Which monocular is best?
From bird-watchers to sports fans and concertgoers, monoculars provide people with a simple, no-nonsense way to get up close and personal with distant animals, people or objects. Thanks to their small size and simplicity, monoculars are easy to use, carry and store.
The JLHT 40×60 Monocular comes with a tripod and makes things seem 10 times bigger than they are. It’s an excellent choice for those in need of a high-quality, all-purpose device.
What to consider before you buy a monocular
Why choose a monocular over binoculars?
Many people struggle to use traditional binoculars. The double vision, blurred focus and finicky adjustments associated with using both eyes simultaneously can lead to a frustrating ordeal, especially for nature lovers keen to get a quick look at a bird or animal before it darts out of sight.
Monoculars, however, only require the use of one eye to view subjects under magnification. This makes for a simpler, more immediate experience. They also provide the same magnification power as a pair of equivalent binoculars while being only half the size.
Consider the primary purpose for your monocular to determine the characteristics that will let you fully enjoy using it. Bird-watchers, for example, benefit from a small, compact one that’s light and easy to carry on hikes through brush and rough terrain. Sports fans, who spend most of their time seated or in one place, may find that a larger monocular with a wider field of view will better suit to their needs.
Because you use your dominant eye to look through the device while closing the other, prolonged viewing may lead to eye strain. If you’re prone to headaches or have difficulty keeping one eye closed for long periods of time, you may be better off purchasing a pair of binoculars that let you keep both eyes open.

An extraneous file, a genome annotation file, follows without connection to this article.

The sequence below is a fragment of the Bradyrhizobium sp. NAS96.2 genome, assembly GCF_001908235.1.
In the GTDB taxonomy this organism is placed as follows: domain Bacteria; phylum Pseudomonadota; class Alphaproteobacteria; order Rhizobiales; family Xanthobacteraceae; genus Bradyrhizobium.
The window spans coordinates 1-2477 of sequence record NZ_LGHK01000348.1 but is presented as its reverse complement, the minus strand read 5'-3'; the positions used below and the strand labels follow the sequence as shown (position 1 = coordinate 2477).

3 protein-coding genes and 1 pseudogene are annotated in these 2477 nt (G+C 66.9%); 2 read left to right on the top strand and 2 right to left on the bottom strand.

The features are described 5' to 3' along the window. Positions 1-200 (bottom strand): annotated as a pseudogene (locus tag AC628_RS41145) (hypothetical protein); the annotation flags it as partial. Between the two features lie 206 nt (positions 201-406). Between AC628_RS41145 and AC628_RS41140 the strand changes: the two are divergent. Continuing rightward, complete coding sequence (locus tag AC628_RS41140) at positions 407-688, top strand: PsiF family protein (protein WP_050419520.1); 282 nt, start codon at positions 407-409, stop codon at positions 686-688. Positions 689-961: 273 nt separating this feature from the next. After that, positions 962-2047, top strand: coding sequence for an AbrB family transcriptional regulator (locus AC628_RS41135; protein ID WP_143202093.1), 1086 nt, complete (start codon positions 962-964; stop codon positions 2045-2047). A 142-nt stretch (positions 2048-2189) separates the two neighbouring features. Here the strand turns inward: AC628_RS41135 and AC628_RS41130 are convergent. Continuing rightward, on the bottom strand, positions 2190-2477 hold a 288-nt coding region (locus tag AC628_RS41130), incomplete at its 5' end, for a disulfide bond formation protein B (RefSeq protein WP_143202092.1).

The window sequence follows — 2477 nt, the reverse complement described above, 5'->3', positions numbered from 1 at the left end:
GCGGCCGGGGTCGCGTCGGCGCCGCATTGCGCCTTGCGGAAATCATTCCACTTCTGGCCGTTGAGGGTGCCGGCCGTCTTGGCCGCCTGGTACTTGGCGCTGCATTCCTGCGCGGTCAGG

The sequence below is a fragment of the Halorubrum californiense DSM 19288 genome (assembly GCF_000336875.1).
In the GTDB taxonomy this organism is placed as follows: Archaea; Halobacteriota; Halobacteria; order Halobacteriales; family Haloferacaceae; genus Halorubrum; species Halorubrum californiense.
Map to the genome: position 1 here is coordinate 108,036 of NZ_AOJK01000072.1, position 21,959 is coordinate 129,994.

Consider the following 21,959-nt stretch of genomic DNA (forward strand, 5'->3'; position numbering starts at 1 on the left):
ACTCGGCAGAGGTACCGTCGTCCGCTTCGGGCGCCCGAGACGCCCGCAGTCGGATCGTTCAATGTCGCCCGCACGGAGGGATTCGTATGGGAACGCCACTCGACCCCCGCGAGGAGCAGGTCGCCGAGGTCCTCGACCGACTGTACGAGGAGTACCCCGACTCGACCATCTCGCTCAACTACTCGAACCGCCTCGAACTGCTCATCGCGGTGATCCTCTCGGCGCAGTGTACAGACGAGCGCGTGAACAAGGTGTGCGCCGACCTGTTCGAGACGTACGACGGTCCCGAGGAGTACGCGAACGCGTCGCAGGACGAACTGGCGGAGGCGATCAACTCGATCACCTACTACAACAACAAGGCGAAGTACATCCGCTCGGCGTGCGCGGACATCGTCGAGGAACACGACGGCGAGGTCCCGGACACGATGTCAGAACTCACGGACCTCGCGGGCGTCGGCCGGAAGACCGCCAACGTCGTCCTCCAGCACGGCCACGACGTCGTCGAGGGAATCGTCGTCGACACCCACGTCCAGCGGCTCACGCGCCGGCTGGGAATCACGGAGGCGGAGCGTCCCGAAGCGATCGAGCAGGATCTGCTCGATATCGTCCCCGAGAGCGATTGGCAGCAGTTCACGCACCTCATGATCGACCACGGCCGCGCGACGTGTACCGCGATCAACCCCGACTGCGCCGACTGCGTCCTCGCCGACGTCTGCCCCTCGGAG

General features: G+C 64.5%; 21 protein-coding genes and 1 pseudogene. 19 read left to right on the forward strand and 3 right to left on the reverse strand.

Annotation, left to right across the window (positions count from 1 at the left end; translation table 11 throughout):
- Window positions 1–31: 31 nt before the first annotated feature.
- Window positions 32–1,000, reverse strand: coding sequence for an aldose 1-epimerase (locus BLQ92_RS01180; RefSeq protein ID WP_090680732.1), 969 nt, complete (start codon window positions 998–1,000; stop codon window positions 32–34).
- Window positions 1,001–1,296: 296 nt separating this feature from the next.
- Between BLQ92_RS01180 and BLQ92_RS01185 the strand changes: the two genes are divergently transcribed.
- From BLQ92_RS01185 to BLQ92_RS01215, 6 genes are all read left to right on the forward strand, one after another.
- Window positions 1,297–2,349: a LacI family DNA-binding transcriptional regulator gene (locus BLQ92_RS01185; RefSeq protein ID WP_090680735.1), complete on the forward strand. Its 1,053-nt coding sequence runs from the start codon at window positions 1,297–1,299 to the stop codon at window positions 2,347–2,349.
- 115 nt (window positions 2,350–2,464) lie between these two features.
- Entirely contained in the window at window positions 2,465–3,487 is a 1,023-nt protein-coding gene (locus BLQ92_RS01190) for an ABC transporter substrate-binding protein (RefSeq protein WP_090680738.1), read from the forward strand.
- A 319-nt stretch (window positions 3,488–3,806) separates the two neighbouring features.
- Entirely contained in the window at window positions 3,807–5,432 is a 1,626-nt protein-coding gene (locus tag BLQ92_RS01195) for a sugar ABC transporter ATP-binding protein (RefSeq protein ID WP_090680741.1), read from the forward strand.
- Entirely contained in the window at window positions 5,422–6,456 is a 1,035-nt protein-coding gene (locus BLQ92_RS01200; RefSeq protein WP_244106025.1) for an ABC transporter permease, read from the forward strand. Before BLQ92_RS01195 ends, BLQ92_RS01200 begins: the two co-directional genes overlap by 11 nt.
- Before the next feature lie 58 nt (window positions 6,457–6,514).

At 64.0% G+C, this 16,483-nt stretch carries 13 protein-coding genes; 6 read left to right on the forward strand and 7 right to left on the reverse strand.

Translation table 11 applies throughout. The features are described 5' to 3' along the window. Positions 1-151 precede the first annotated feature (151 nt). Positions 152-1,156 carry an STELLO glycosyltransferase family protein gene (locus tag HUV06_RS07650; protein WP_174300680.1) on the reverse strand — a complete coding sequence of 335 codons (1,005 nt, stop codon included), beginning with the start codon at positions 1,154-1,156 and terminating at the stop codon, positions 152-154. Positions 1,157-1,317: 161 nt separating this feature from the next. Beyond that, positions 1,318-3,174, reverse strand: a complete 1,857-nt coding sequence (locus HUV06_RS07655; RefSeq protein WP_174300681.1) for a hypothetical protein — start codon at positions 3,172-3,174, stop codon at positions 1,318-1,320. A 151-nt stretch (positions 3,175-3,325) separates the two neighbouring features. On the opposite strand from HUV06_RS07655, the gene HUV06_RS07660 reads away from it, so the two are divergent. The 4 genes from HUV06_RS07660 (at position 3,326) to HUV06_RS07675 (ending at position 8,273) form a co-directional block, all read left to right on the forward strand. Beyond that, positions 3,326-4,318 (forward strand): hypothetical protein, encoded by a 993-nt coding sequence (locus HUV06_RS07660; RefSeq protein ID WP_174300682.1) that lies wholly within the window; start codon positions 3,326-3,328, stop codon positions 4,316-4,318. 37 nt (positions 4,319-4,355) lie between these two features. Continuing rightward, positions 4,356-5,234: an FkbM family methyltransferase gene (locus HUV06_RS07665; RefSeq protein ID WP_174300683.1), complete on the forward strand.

What to look for in a quality monocular
A monocular’s magnification power is listed as a number followed by the letter x. For example, a magnification power of 10x means it will magnify an image to 10 times its natural size.
While it may be tempting to simply select the greatest magnification available, that increase in image size comes with some drawbacks. Higher magnification requires a larger, heavier lens. It also makes it more challenging to keep what you’re seeing steady, as any subtle movement or trembling of your hand is magnified when you look through the scope.
Select a monocular that can withstand the abuse you may subject it to. Nature lovers should get a waterproof monocular. If you may drop it down stairs or onto the hard concrete floors of sports stadiums or racetracks, prioritize rubberized bumpers or coatings.
Choosing a monocular that includes a soft, rubber pad around the eyepiece will go a long way toward making long-term use easy and comfortable. A generously padded eyepiece not only protects the delicate skin around your eye, but also helps seal out light that could result in a less-than-ideal viewing experience.
You can hold and focus some monoculars with only one hand. This lets you keep your other hand free to hold guidebooks, a walking stick or a beverage.
The best size monocular for you will depend on your preferences and use. For those who want to quickly view subjects or carry their monocular discreetly in a pocket, a smaller, lighter device is superior. However, larger models allow bigger lenses, and therefore greater magnification.